Euphorion


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Euphorion

(yo͞ofôr`ēən), c.275–187? B.C., Greek poet, b. Chalcis. He was made (c.223 B.C.) librarian at Antioch by Antiochus the Great and held the position until his death. Highly regarded by Latin poets of the 1st cent. B.C., the few remaining fragments of Euphorion's work show his indebtedness to such poets as CallimachusCallimachus,
fl. c.280–45 B.C., Hellenistic Greek poet and critic, b. Cyrene. Educated at Athens, he taught before obtaining work in the Alexandrian library. There he drew up a catalog, with such copious notes that it constituted a full literary history.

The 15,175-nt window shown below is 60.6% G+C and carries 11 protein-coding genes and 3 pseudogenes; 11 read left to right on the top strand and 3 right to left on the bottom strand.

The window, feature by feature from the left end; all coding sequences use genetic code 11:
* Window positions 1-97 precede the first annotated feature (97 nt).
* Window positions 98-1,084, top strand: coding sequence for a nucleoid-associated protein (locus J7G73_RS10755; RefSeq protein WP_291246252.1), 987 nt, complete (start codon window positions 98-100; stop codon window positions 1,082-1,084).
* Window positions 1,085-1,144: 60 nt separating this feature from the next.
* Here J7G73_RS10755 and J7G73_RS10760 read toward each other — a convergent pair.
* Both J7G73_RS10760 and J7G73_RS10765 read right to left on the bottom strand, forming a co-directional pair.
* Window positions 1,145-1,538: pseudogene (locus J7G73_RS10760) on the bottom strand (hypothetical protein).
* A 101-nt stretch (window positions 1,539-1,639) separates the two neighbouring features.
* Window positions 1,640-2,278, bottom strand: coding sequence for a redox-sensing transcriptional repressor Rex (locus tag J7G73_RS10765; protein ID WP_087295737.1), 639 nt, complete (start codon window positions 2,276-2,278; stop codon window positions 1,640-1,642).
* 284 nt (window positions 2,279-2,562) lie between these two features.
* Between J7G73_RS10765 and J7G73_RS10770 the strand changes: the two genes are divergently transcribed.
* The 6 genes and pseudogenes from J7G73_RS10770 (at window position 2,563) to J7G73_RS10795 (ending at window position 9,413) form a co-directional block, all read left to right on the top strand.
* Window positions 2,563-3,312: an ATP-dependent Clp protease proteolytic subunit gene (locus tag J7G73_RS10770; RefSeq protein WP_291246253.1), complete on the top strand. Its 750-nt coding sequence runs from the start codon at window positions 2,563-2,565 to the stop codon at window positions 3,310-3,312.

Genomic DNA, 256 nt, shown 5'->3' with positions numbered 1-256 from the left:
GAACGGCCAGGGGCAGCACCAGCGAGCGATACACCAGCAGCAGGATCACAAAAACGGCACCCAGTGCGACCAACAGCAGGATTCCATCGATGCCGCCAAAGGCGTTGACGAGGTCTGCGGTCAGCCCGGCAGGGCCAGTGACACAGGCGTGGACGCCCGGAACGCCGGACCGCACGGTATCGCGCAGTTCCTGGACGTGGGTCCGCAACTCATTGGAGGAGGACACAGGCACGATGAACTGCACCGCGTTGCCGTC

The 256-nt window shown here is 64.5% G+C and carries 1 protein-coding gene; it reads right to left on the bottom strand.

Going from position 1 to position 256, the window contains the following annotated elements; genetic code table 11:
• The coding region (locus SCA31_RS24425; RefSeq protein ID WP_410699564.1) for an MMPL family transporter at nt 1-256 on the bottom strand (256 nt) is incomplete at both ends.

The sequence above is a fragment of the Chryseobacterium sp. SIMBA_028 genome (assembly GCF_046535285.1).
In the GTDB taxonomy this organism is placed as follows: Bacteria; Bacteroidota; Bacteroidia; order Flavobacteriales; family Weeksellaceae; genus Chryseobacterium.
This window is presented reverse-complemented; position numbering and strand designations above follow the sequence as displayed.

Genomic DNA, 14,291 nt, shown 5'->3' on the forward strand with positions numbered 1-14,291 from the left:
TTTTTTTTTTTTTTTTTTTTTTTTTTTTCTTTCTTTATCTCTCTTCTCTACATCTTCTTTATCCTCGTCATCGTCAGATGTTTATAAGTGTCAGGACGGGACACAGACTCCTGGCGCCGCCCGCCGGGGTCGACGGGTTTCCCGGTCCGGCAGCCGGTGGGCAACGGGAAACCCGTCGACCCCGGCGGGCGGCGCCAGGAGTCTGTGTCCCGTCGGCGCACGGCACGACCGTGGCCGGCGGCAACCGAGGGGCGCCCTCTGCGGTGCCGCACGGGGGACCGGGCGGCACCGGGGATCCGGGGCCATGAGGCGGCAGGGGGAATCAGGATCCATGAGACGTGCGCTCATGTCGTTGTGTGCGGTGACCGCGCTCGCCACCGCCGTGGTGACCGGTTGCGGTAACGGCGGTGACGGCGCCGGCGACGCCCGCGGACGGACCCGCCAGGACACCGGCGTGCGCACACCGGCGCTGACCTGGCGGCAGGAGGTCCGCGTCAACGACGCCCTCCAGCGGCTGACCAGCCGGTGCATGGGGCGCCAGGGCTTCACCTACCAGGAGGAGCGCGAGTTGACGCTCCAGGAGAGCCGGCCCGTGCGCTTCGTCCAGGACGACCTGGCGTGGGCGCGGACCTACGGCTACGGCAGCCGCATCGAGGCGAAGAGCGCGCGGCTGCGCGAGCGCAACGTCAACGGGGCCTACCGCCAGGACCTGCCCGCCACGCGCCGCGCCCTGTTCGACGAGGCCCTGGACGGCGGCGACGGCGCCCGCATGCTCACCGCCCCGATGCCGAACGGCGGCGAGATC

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Euphorion

 

in ancient Greek mythology, a beautiful youth who was born of the union of Achilles and Helen, who were transported after their death to the Islands of the Blessed. Goethe used the myth of Euphorion in Faust, in which Euphorion is the son of Faust and Helen.